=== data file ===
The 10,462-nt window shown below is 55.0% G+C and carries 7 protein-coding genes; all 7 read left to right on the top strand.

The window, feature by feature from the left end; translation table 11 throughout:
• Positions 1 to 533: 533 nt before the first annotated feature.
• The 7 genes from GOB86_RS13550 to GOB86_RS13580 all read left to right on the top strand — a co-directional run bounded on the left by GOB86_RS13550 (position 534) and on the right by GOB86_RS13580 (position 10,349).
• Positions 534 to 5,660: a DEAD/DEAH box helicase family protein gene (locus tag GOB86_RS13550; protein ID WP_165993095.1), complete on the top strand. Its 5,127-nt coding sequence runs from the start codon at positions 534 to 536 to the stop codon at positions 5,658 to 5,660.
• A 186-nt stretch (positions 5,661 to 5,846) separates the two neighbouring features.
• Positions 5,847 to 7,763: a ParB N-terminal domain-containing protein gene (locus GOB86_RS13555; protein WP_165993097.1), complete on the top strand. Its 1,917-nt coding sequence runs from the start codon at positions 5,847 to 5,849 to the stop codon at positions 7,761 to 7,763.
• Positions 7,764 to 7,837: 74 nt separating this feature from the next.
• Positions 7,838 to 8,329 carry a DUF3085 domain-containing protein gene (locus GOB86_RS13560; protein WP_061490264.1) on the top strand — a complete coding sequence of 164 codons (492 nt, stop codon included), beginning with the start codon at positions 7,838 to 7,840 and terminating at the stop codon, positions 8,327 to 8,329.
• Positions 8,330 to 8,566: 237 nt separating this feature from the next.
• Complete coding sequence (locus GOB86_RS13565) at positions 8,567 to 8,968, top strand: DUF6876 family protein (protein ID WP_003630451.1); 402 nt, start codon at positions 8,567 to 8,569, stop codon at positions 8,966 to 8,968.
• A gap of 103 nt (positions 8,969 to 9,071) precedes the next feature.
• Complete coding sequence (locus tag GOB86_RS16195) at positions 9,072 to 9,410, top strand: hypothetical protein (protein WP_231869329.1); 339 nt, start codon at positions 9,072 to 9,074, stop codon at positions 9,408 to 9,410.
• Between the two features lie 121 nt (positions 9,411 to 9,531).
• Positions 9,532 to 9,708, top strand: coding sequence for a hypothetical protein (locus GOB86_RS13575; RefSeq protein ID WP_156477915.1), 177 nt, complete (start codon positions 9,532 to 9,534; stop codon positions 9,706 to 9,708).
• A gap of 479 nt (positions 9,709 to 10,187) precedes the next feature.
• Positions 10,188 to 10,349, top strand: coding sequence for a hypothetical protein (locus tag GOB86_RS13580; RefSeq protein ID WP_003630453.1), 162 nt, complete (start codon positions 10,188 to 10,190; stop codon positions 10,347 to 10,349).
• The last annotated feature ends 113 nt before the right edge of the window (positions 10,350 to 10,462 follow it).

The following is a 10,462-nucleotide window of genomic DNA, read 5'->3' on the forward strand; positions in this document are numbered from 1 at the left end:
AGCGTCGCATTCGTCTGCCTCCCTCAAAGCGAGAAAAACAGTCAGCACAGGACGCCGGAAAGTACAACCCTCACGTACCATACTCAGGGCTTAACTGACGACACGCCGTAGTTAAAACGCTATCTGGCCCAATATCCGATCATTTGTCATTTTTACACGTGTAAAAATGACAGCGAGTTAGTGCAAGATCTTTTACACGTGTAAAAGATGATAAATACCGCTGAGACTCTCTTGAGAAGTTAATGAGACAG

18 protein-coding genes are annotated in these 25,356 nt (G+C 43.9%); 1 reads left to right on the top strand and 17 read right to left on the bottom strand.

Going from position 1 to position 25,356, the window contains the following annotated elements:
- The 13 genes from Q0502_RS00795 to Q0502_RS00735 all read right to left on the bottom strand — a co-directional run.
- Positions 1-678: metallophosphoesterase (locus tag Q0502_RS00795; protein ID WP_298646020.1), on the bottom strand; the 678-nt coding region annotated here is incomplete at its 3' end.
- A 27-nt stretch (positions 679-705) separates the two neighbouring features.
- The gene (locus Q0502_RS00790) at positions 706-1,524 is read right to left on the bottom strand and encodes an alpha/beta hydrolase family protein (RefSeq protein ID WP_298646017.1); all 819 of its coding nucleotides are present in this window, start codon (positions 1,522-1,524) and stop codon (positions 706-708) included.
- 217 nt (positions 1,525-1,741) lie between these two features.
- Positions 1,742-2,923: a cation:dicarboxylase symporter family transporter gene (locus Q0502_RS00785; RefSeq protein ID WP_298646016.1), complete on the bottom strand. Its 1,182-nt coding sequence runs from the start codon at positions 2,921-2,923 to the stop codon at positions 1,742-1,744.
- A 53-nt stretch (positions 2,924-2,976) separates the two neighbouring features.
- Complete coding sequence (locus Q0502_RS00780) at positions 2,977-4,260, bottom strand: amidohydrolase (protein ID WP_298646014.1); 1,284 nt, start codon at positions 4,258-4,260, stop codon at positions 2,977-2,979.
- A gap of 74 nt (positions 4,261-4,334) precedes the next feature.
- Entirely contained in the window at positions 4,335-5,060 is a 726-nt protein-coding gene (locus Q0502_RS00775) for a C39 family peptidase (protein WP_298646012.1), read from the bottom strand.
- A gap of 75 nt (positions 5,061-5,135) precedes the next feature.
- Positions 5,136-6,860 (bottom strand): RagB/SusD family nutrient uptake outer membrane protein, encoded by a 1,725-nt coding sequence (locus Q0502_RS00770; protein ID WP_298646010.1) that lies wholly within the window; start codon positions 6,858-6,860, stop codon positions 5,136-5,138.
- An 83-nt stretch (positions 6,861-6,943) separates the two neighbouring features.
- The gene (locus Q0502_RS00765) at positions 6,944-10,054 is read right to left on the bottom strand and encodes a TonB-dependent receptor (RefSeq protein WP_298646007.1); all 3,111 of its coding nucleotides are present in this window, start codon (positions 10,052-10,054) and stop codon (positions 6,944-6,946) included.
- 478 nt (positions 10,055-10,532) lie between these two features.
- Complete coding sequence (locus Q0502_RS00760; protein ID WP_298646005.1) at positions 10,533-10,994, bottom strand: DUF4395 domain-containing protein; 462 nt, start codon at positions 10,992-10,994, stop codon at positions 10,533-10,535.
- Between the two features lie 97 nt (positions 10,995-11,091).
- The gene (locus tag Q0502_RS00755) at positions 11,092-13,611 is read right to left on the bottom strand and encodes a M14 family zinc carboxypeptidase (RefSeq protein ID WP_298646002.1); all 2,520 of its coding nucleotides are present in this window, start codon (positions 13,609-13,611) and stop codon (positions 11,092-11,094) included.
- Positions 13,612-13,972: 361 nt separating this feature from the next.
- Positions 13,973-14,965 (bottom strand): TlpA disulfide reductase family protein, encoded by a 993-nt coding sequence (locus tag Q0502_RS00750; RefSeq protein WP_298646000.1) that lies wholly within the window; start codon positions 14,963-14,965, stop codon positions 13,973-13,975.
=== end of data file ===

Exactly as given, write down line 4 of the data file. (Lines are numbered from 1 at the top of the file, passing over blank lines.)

• The 7 genes from GOB86_RS13550 to GOB86_RS13580 all read left to right on the top strand — a co-directional run bounded on the left by GOB86_RS13550 (position 534) and on the right by GOB86_RS13580 (position 10,349).